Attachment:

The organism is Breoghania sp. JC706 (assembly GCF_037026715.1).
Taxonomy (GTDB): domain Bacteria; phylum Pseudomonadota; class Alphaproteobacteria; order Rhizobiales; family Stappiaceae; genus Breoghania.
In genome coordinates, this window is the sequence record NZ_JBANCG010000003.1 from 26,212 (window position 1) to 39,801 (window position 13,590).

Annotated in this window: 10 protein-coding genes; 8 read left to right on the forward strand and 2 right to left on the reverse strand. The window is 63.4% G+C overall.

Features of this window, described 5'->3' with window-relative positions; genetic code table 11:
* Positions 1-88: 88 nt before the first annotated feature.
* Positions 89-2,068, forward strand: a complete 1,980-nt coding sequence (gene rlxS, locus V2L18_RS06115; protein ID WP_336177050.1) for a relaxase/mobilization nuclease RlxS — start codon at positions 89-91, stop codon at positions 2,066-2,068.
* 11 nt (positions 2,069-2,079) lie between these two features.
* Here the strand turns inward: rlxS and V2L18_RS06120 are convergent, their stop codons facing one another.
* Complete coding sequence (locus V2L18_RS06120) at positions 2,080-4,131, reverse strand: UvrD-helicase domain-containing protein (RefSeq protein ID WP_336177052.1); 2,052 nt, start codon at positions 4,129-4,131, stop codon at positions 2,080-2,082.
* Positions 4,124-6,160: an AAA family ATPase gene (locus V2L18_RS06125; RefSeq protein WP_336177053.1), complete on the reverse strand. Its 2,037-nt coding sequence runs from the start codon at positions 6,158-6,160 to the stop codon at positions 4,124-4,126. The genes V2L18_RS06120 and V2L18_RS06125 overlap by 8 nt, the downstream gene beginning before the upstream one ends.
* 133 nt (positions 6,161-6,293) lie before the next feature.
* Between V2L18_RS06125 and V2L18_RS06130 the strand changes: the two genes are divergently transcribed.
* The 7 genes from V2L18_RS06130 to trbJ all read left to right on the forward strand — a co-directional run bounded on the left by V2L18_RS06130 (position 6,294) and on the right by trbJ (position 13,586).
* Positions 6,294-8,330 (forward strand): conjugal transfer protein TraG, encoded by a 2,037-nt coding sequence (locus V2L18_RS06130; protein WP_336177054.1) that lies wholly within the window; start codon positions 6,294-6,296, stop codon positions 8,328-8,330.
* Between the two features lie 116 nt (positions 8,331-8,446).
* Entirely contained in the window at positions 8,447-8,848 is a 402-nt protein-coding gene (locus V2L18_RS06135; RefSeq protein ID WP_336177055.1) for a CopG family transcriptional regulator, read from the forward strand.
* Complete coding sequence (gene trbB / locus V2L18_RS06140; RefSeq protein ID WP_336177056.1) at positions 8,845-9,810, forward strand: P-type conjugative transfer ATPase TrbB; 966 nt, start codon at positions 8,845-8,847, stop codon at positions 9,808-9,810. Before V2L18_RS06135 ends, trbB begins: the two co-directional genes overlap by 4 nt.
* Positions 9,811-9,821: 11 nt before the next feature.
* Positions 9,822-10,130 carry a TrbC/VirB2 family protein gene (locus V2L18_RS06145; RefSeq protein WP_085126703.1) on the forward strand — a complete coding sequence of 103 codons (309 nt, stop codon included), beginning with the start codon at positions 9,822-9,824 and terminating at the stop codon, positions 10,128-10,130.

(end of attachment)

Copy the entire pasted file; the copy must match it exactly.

The organism is Breoghania sp. JC706 (assembly GCF_037026715.1).
Taxonomy (GTDB): domain Bacteria; phylum Pseudomonadota; class Alphaproteobacteria; order Rhizobiales; family Stappiaceae; genus Breoghania.
In genome coordinates, this window is the sequence record NZ_JBANCG010000003.1 from 26,212 (window position 1) to 39,801 (window position 13,590).

Annotated in this window: 10 protein-coding genes; 8 read left to right on the forward strand and 2 right to left on the reverse strand. The window is 63.4% G+C overall.

Features of this window, described 5'->3' with window-relative positions; genetic code table 11:
* Positions 1-88: 88 nt before the first annotated feature.
* Positions 89-2,068, forward strand: a complete 1,980-nt coding sequence (gene rlxS, locus V2L18_RS06115; protein ID WP_336177050.1) for a relaxase/mobilization nuclease RlxS — start codon at positions 89-91, stop codon at positions 2,066-2,068.
* 11 nt (positions 2,069-2,079) lie between these two features.
* Here the strand turns inward: rlxS and V2L18_RS06120 are convergent, their stop codons facing one another.
* Complete coding sequence (locus V2L18_RS06120) at positions 2,080-4,131, reverse strand: UvrD-helicase domain-containing protein (RefSeq protein ID WP_336177052.1); 2,052 nt, start codon at positions 4,129-4,131, stop codon at positions 2,080-2,082.
* Positions 4,124-6,160: an AAA family ATPase gene (locus V2L18_RS06125; RefSeq protein WP_336177053.1), complete on the reverse strand. Its 2,037-nt coding sequence runs from the start codon at positions 6,158-6,160 to the stop codon at positions 4,124-4,126. The genes V2L18_RS06120 and V2L18_RS06125 overlap by 8 nt, the downstream gene beginning before the upstream one ends.
* 133 nt (positions 6,161-6,293) lie before the next feature.
* Between V2L18_RS06125 and V2L18_RS06130 the strand changes: the two genes are divergently transcribed.
* The 7 genes from V2L18_RS06130 to trbJ all read left to right on the forward strand — a co-directional run bounded on the left by V2L18_RS06130 (position 6,294) and on the right by trbJ (position 13,586).
* Positions 6,294-8,330 (forward strand): conjugal transfer protein TraG, encoded by a 2,037-nt coding sequence (locus V2L18_RS06130; protein WP_336177054.1) that lies wholly within the window; start codon positions 6,294-6,296, stop codon positions 8,328-8,330.
* Between the two features lie 116 nt (positions 8,331-8,446).
* Entirely contained in the window at positions 8,447-8,848 is a 402-nt protein-coding gene (locus V2L18_RS06135; RefSeq protein ID WP_336177055.1) for a CopG family transcriptional regulator, read from the forward strand.
* Complete coding sequence (gene trbB / locus V2L18_RS06140; RefSeq protein ID WP_336177056.1) at positions 8,845-9,810, forward strand: P-type conjugative transfer ATPase TrbB; 966 nt, start codon at positions 8,845-8,847, stop codon at positions 9,808-9,810. Before V2L18_RS06135 ends, trbB begins: the two co-directional genes overlap by 4 nt.
* Positions 9,811-9,821: 11 nt before the next feature.
* Positions 9,822-10,130 carry a TrbC/VirB2 family protein gene (locus V2L18_RS06145; RefSeq protein WP_085126703.1) on the forward strand — a complete coding sequence of 103 codons (309 nt, stop codon included), beginning with the start codon at positions 9,822-9,824 and terminating at the stop codon, positions 10,128-10,130.